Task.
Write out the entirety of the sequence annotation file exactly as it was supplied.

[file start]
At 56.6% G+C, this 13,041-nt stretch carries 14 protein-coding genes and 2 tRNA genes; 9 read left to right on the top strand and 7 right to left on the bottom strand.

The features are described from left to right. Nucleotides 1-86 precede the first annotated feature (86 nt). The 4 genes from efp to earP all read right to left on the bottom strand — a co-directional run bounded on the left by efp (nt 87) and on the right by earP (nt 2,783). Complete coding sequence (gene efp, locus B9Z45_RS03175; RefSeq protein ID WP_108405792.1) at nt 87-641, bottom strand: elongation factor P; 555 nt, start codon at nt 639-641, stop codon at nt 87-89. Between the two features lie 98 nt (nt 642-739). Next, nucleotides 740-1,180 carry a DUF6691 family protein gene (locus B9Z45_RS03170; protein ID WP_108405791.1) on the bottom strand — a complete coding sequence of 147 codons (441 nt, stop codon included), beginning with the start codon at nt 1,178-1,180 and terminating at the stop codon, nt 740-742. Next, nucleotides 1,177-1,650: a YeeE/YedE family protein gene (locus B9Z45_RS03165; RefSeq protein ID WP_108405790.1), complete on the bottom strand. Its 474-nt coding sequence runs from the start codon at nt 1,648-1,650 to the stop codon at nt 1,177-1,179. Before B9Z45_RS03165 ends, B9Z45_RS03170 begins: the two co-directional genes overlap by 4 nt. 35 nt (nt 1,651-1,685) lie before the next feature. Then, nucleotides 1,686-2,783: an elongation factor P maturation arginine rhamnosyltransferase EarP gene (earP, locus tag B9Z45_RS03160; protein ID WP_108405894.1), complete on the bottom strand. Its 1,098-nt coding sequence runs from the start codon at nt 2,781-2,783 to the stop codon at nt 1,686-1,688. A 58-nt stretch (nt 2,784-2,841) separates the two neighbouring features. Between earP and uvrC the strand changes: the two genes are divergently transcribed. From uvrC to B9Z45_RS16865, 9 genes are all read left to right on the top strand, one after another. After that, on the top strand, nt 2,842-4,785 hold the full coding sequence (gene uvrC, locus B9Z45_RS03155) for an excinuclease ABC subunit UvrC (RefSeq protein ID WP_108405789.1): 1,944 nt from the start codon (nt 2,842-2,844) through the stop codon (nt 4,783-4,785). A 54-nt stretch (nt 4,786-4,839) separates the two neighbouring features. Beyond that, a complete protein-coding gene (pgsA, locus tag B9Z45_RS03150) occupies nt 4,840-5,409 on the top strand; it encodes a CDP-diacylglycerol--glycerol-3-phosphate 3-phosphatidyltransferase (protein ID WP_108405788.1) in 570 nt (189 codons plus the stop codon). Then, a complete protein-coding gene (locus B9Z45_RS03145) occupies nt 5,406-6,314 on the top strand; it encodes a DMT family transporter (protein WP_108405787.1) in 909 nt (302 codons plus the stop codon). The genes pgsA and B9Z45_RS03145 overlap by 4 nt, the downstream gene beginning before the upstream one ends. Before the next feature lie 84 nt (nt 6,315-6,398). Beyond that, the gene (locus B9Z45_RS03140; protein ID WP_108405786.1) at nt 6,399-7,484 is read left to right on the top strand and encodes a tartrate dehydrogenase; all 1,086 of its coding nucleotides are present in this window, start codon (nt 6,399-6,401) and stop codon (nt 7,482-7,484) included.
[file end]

At 56.6% G+C, this 13,041-nt stretch carries 14 protein-coding genes and 2 tRNA genes; 9 read left to right on the top strand and 7 right to left on the bottom strand.

The features are described from left to right. Nucleotides 1-86 precede the first annotated feature (86 nt). The 4 genes from efp to earP all read right to left on the bottom strand — a co-directional run bounded on the left by efp (nt 87) and on the right by earP (nt 2,783). Complete coding sequence (gene efp, locus B9Z45_RS03175; RefSeq protein ID WP_108405792.1) at nt 87-641, bottom strand: elongation factor P; 555 nt, start codon at nt 639-641, stop codon at nt 87-89. Between the two features lie 98 nt (nt 642-739). Next, nucleotides 740-1,180 carry a DUF6691 family protein gene (locus B9Z45_RS03170; protein ID WP_108405791.1) on the bottom strand — a complete coding sequence of 147 codons (441 nt, stop codon included), beginning with the start codon at nt 1,178-1,180 and terminating at the stop codon, nt 740-742. Next, nucleotides 1,177-1,650: a YeeE/YedE family protein gene (locus B9Z45_RS03165; RefSeq protein ID WP_108405790.1), complete on the bottom strand. Its 474-nt coding sequence runs from the start codon at nt 1,648-1,650 to the stop codon at nt 1,177-1,179. Before B9Z45_RS03165 ends, B9Z45_RS03170 begins: the two co-directional genes overlap by 4 nt. 35 nt (nt 1,651-1,685) lie before the next feature. Then, nucleotides 1,686-2,783: an elongation factor P maturation arginine rhamnosyltransferase EarP gene (earP, locus tag B9Z45_RS03160; protein ID WP_108405894.1), complete on the bottom strand. Its 1,098-nt coding sequence runs from the start codon at nt 2,781-2,783 to the stop codon at nt 1,686-1,688. A 58-nt stretch (nt 2,784-2,841) separates the two neighbouring features. Between earP and uvrC the strand changes: the two genes are divergently transcribed. From uvrC to B9Z45_RS16865, 9 genes are all read left to right on the top strand, one after another. After that, on the top strand, nt 2,842-4,785 hold the full coding sequence (gene uvrC, locus B9Z45_RS03155) for an excinuclease ABC subunit UvrC (RefSeq protein ID WP_108405789.1): 1,944 nt from the start codon (nt 2,842-2,844) through the stop codon (nt 4,783-4,785). A 54-nt stretch (nt 4,786-4,839) separates the two neighbouring features. Beyond that, a complete protein-coding gene (pgsA, locus tag B9Z45_RS03150) occupies nt 4,840-5,409 on the top strand; it encodes a CDP-diacylglycerol--glycerol-3-phosphate 3-phosphatidyltransferase (protein ID WP_108405788.1) in 570 nt (189 codons plus the stop codon). Then, a complete protein-coding gene (locus B9Z45_RS03145) occupies nt 5,406-6,314 on the top strand; it encodes a DMT family transporter (protein WP_108405787.1) in 909 nt (302 codons plus the stop codon). The genes pgsA and B9Z45_RS03145 overlap by 4 nt, the downstream gene beginning before the upstream one ends. Before the next feature lie 84 nt (nt 6,315-6,398). Beyond that, the gene (locus B9Z45_RS03140; protein ID WP_108405786.1) at nt 6,399-7,484 is read left to right on the top strand and encodes a tartrate dehydrogenase; all 1,086 of its coding nucleotides are present in this window, start codon (nt 6,399-6,401) and stop codon (nt 7,482-7,484) included.